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Splitting hares and rabbits

Lynne and Jim Weber, Nature Watch

Staff Writer
Austin 360
Jackrabbits, such as this one spotted at Big Bend National Park, can run up to speeds of 45 miles per hour. Their jointed skulls - unique among mammals - help to absorb the G-force created as the hare strikes its powerful hind legs with impact against the ground.

Colloquially known as "bunnies," rabbits and hares are small mammals that can be found in a variety of habitats, including meadows, woodlands, grasslands, deserts and even wetlands. But did you know that there are differences between rabbits and hares?

Rabbits are clearly distinguished from hares in that rabbits typically have young that are born blind and hairless (altricial), and hares have young that are born with hair and able to see (precocial). Because young hares are well camouflaged and mobile within minutes of being born, the mother does not protect them and is with them only long enough to nurse. Rabbits, other than cottontails, live underground in burrows, but cottontails, like hares, live in simple grass nests above the ground called "forms."

Unlike rabbits, hares usually do not live in groups (although a group of hares is called a "drove" and they are generally larger than rabbits, with longer ears and black markings on their fur. Hares are also called jackrabbits, as they are very quick and can run up to speeds of 45 miles per hour. They have jointed or kinetic skulls, which are unique among mammals. This joint permits relative motion between the anterior and posterior part of the skull's braincase, helping to absorb the G-force created as the hare strikes its powerful hind legs with impact against the ground.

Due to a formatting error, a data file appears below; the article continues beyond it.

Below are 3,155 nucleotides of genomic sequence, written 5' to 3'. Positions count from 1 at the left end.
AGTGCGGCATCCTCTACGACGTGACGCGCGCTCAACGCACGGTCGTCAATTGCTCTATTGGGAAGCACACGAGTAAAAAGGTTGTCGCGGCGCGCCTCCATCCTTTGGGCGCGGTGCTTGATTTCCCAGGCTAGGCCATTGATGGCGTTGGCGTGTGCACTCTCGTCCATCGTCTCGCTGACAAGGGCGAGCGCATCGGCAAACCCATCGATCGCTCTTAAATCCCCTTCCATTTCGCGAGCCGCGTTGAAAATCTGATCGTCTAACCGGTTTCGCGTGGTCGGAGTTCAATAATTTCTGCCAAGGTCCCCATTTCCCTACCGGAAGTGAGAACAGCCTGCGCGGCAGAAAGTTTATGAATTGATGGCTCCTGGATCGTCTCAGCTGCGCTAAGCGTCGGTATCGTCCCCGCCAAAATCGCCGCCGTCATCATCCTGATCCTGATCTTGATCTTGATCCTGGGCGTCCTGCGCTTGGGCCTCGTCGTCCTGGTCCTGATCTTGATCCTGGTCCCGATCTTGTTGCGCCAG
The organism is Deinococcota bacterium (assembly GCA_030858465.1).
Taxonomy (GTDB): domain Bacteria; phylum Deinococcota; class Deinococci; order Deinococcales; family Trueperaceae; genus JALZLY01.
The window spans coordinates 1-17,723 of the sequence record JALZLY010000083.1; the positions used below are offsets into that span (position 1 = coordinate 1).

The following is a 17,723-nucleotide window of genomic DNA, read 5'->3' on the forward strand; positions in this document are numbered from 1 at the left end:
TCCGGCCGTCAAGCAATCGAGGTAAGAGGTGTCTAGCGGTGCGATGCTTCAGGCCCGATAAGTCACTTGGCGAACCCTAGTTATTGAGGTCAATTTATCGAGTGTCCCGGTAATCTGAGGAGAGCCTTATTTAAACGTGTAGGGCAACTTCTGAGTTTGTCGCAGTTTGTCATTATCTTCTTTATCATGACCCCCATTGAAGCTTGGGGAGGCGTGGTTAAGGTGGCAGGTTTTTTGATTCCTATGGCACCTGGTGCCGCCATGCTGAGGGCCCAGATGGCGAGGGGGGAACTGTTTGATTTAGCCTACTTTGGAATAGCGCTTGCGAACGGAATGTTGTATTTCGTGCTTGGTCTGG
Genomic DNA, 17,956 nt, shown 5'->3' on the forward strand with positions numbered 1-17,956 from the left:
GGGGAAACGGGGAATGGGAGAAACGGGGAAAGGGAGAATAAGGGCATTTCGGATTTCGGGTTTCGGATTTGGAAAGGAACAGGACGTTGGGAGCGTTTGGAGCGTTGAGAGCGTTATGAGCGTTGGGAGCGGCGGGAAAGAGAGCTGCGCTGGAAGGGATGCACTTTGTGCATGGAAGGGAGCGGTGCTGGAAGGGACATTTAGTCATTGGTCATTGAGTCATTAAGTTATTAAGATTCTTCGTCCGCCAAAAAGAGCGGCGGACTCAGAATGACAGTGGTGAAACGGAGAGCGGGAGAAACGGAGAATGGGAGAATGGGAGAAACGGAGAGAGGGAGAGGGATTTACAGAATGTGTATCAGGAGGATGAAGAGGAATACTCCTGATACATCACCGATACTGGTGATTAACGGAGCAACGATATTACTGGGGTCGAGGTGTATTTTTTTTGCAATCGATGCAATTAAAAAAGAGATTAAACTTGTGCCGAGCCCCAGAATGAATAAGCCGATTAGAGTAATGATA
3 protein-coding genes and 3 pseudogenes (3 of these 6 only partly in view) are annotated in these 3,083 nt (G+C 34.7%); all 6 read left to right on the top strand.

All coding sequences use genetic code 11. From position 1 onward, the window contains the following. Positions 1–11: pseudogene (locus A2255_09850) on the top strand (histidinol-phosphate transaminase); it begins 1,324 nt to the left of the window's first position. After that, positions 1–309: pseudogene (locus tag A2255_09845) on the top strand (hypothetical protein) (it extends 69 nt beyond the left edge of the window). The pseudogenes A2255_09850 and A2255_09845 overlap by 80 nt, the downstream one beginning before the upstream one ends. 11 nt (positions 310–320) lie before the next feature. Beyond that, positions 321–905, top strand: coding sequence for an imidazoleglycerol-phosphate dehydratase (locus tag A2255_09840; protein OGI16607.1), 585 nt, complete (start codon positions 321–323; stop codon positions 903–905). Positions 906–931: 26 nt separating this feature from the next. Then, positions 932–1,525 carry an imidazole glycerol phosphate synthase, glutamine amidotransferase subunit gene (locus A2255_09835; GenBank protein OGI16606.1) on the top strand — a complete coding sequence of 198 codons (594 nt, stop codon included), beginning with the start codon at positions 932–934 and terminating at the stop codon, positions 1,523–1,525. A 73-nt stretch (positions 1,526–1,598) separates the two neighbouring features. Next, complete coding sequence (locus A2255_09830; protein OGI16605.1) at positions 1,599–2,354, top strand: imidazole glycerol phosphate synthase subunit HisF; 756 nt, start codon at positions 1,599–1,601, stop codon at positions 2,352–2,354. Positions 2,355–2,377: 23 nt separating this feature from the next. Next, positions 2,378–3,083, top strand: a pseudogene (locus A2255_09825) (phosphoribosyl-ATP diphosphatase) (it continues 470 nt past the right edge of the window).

In our area of Texas you can find the Swamp Rabbit (Sylvilagus aquaticus), the Eastern Cottontail (Sylvilagus floridanus), and the Black-tailed Jackrabbit (Lepus calfornicus). Living in the eastern third of our state and one of the largest cottontails in its range, the Swamp Rabbit inhabits poorly drained river bottoms and marshes. Its upper parts are grayish-brown, heavily lined with black with a white underside and cinnamon-colored front legs and tops of hind feet. At home in the water, this rabbit has dense fur that helps to waterproof its skin, and unlike other rabbits, it will cross streams and rivers on its own. Also unlike other rabbits, its young have fur at birth but their eyes and ears are closed.

Eastern Cottontails are the most common rabbit in the eastern three-fourths of Texas and are moderately large with rusty-brown fur, relatively short ears and large hind feet. These cottontails commonly frequent brush-dotted pastures and are active largely in the twilight hours and at night, when they venture out to meadows or lawns to forage.

They often live at the edges of town and feed in gardens and flowerbeds, and are common along country roads lined with dense vegetation. Eastern Cottontails are prolific breeders, and can have as many as four or five litters throughout the year.

The Black-tailed Jackrabbit, also known as the Desert Hare, reaches a length of about 2 feet and weighs from 3 to 6 pounds. Its distinctive long ears and powerful rear legs distinguish it as a hare. With dorsal fur that is dark buff peppered with black and an underside of creamy white, its black markings are found on the tips of its ears and the top of its short tail. In warmer climates like ours, this jackrabbit breeds year round, and the average litter size is four, but it can range from two to seven depending on the food supply. Because it does not hibernate or migrate, it uses the same square half-mile to mile habitat of oak-juniper woodland as its territory.

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